Israeli politics has become a la-la land. First came the clashing victory declarations by Blue and White Party chair Benny Gantz and Prime Minister Benjamin Netanyahu immediately after the polls closed on April 9. It was followed by a reasonable assessment that the political right would be able to form a coalition government with the ultra-Orthodox parties and the far-right Israel Power Party. Then Netanyahu’s on-again, off-again ally Avigdor Liberman flipped from total loyalty to Netanyahu and joined the “anyone but Netanyahu” camp. Without Liberman and given Netanyahu’s refusal to allow anyone else from his party to form a government, Netanyahu engineered the disbanding of the just-sworn-in Knesset and set new elections for Sept. 17.
On June 25, with polls that Netanyahu commissioned showing that the elections for the 22nd Knesset could cost him his job at the worst possible time, Knesset speaker Yuli Edelstein came up with an idea straight out of a Federico Fellini script: revoke the law dissolving the Knesset and form a national unity government led by Netanyahu and Gantz.
As of June 30, this option does not appear feasible. Elections have never been held in Israel so soon after a new Knesset was inaugurated, and no one has ever tried to rescind a law disbanding the Knesset after it was adopted lawfully in three readings. Israeli law does not explicitly cover such circumstances and experts are divided on the move's legality and on the number of votes that would be required for it to pass. According to Edelstein, since 74 of 120 Knesset members approved the dissolution bill on May 29, a larger number would be required to rescind it. Legal advisers argue that the move would not withstand Supreme Court scrutiny because the dissolution and scheduling of new elections have already set in motion a series of irreversible procedures. It appears there is no way to stuff the genie back into the bottle.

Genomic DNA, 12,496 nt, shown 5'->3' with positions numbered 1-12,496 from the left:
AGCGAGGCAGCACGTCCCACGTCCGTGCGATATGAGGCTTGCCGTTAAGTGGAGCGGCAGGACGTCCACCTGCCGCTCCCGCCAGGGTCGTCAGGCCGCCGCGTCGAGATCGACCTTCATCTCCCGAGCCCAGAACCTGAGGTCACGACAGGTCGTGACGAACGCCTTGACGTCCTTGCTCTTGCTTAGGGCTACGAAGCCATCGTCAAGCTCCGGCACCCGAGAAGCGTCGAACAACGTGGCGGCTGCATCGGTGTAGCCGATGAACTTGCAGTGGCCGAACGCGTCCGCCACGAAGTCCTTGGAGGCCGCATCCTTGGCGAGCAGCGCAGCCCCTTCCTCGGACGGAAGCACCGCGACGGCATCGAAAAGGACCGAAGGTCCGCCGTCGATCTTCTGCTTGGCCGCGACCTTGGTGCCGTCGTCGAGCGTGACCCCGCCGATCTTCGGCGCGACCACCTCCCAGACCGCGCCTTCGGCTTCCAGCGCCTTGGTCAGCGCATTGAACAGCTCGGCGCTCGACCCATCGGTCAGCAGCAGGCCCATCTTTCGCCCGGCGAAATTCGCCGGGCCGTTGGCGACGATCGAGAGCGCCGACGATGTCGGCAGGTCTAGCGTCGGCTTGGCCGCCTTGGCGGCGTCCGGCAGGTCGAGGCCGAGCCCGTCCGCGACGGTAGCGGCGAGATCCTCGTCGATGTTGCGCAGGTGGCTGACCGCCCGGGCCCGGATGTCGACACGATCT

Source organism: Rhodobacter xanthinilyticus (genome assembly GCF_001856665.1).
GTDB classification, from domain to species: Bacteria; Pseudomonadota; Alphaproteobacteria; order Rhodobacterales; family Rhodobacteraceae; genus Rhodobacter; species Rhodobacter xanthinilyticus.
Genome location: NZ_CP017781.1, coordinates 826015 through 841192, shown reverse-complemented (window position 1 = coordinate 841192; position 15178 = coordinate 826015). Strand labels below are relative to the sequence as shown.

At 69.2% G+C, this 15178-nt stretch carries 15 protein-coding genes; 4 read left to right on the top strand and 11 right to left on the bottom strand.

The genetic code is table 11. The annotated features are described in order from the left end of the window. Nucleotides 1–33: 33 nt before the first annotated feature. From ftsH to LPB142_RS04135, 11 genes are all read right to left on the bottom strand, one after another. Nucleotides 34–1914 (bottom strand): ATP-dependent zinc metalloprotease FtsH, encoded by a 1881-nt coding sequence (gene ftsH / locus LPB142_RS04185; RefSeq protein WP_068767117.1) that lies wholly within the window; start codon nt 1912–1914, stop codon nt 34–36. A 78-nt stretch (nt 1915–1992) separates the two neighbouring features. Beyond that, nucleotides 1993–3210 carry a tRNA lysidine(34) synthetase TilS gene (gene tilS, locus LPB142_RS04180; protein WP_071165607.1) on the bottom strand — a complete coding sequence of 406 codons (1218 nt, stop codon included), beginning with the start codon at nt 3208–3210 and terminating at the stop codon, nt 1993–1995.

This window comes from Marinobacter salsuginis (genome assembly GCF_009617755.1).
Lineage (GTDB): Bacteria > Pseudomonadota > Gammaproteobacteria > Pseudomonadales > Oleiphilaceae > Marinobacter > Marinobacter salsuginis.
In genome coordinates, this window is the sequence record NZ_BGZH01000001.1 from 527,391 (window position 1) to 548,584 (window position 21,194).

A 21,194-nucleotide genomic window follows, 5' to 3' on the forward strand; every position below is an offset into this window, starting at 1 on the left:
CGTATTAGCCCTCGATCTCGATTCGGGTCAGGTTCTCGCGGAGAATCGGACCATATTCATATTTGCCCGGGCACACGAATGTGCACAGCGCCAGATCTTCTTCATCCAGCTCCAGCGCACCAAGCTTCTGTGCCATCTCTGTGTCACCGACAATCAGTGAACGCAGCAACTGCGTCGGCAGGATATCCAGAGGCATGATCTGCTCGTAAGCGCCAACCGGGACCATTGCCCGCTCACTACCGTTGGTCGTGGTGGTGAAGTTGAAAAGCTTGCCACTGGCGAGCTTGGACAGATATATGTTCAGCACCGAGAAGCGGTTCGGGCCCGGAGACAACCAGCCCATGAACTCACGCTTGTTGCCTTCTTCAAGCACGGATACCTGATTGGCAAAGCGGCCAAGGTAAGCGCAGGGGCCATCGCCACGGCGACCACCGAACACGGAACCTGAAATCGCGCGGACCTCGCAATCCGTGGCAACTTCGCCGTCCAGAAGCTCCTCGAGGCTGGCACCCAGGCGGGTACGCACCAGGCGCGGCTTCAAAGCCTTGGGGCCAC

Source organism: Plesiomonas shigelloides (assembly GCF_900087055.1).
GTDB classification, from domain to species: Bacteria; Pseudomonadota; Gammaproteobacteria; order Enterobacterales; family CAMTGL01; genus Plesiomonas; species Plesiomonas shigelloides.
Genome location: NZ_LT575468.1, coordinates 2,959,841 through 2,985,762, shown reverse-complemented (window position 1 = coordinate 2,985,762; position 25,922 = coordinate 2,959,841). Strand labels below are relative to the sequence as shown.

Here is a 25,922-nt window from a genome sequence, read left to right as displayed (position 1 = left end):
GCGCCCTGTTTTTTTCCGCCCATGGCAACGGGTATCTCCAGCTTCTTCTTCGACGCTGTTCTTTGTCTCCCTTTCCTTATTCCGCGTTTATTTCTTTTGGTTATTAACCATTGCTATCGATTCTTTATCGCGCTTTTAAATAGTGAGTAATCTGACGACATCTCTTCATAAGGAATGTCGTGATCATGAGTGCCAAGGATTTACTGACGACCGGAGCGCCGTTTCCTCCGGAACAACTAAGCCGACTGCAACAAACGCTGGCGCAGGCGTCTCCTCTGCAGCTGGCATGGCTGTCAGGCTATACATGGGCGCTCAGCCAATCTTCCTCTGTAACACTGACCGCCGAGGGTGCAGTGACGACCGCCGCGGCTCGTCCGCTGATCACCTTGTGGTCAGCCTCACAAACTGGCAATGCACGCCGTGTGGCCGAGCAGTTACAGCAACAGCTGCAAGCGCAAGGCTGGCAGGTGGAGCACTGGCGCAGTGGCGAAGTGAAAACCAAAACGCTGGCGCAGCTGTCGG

Even if elections go ahead on Sept. 17, there is a very real possibility that the right will be unable to form a government without Liberman’s support. The centrist Blue and White could also fail, even if the center-left's showing improves following the comeback of former Prime Minister Ehud Barak at the head of a new party, because it would not offer full partnership to Arab lawmakers and rule out partnership with Netanyahu. How would such a dead end be resolved? No one knows and everyone prefers to cross that bridge when they get there. That means the issue of a national unity government will soon come knocking.
Israel’s liberal camp has no right to reject such an option out of hand. Unseating Netanyahu even before he is indicted for corruption would be a major victory, but is not the be-all and end-all. The Gantz and Barak parties cannot mobilize the electorate — which aspires to peace, social justice and getting rid of Netanyahu — and they are counting on Liberman.